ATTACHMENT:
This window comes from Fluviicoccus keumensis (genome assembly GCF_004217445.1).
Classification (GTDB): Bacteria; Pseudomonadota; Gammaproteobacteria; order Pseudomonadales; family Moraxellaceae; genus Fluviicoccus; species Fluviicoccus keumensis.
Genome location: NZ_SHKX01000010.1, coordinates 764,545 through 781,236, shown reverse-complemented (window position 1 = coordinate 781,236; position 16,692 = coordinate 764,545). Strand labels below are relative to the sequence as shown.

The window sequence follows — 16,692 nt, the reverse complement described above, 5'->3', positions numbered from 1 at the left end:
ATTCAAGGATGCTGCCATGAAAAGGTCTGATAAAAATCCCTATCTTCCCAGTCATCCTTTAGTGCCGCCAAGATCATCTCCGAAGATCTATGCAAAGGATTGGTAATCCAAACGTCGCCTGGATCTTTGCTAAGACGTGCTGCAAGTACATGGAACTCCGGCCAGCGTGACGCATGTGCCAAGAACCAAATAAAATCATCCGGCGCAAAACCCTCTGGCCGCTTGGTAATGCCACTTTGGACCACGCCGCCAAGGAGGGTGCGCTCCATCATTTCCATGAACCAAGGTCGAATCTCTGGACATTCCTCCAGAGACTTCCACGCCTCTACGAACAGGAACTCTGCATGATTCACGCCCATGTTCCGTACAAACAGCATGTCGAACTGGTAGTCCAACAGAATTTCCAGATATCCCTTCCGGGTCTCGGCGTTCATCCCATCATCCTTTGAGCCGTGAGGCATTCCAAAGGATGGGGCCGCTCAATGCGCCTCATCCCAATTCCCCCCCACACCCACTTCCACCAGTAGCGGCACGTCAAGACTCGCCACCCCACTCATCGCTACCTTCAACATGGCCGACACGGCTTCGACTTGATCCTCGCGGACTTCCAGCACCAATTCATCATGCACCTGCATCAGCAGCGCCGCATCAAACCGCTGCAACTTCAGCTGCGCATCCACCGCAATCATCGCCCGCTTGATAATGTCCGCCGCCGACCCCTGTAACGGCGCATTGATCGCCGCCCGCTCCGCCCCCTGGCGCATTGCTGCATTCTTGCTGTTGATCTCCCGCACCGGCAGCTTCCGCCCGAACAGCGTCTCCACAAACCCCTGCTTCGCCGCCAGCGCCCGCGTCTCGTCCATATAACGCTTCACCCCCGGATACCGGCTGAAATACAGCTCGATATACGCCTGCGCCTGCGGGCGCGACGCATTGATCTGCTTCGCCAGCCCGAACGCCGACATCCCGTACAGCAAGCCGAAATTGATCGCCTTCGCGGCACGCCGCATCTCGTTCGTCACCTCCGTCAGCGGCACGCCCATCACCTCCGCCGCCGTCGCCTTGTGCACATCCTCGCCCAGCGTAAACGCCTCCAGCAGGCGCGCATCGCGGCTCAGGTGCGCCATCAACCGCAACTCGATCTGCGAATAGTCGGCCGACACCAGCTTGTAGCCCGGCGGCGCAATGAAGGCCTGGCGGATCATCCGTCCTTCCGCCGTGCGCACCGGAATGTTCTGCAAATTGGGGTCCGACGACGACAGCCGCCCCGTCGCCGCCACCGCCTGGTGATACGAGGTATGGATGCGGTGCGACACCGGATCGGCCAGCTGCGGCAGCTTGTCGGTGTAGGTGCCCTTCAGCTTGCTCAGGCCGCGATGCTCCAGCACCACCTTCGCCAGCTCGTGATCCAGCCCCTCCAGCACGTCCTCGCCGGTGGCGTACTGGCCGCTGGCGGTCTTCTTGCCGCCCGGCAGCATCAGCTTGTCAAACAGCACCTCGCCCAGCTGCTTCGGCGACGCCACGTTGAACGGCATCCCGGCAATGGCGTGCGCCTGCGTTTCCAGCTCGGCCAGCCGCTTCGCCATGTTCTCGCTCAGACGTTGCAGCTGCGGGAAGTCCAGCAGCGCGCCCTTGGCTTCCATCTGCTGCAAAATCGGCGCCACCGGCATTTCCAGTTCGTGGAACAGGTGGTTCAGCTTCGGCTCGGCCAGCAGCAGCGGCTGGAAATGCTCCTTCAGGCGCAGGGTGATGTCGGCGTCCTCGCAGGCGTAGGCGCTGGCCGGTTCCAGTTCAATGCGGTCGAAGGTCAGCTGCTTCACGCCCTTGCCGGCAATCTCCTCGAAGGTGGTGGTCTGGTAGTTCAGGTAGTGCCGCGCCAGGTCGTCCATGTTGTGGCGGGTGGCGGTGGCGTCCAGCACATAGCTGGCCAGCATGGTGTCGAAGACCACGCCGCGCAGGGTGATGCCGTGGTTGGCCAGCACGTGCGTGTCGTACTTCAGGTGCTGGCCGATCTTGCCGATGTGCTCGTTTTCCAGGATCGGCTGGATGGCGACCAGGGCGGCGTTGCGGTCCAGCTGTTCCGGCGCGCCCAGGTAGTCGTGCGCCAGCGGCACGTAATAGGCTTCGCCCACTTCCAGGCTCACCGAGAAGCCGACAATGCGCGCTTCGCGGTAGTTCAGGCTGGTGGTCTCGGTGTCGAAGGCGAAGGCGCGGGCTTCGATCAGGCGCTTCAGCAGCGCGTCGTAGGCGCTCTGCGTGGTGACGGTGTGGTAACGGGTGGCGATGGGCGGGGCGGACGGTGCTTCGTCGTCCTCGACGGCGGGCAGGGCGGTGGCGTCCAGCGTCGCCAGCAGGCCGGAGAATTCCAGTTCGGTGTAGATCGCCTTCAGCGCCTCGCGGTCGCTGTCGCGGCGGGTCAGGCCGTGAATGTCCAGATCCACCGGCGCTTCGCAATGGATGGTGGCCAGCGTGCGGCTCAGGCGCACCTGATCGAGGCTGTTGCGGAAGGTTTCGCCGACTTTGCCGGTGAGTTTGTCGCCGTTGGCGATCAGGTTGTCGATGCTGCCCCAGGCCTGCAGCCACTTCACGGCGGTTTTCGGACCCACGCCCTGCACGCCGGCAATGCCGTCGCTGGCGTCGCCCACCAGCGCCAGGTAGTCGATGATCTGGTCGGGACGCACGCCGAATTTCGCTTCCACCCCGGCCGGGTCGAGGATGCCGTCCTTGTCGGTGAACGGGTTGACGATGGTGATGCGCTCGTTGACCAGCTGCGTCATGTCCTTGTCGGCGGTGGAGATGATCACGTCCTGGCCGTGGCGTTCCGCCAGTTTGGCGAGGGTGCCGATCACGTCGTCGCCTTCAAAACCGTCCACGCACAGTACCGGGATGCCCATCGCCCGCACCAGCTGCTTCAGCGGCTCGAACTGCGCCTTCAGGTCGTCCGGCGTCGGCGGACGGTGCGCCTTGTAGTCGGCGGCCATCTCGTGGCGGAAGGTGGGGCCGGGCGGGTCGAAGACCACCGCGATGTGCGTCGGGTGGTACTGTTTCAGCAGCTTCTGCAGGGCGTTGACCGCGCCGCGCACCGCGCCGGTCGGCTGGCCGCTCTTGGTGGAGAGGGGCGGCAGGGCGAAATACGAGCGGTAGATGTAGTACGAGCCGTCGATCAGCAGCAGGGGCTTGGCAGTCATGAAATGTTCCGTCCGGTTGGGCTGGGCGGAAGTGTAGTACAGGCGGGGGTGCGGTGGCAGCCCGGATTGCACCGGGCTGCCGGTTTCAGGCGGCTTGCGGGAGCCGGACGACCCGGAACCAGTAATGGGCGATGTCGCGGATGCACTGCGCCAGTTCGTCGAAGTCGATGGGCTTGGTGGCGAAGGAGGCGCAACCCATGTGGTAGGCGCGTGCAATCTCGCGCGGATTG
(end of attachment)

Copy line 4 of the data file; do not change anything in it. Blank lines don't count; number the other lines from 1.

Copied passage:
The window sequence follows — 16,692 nt, the reverse complement described above, 5'->3', positions numbered from 1 at the left end: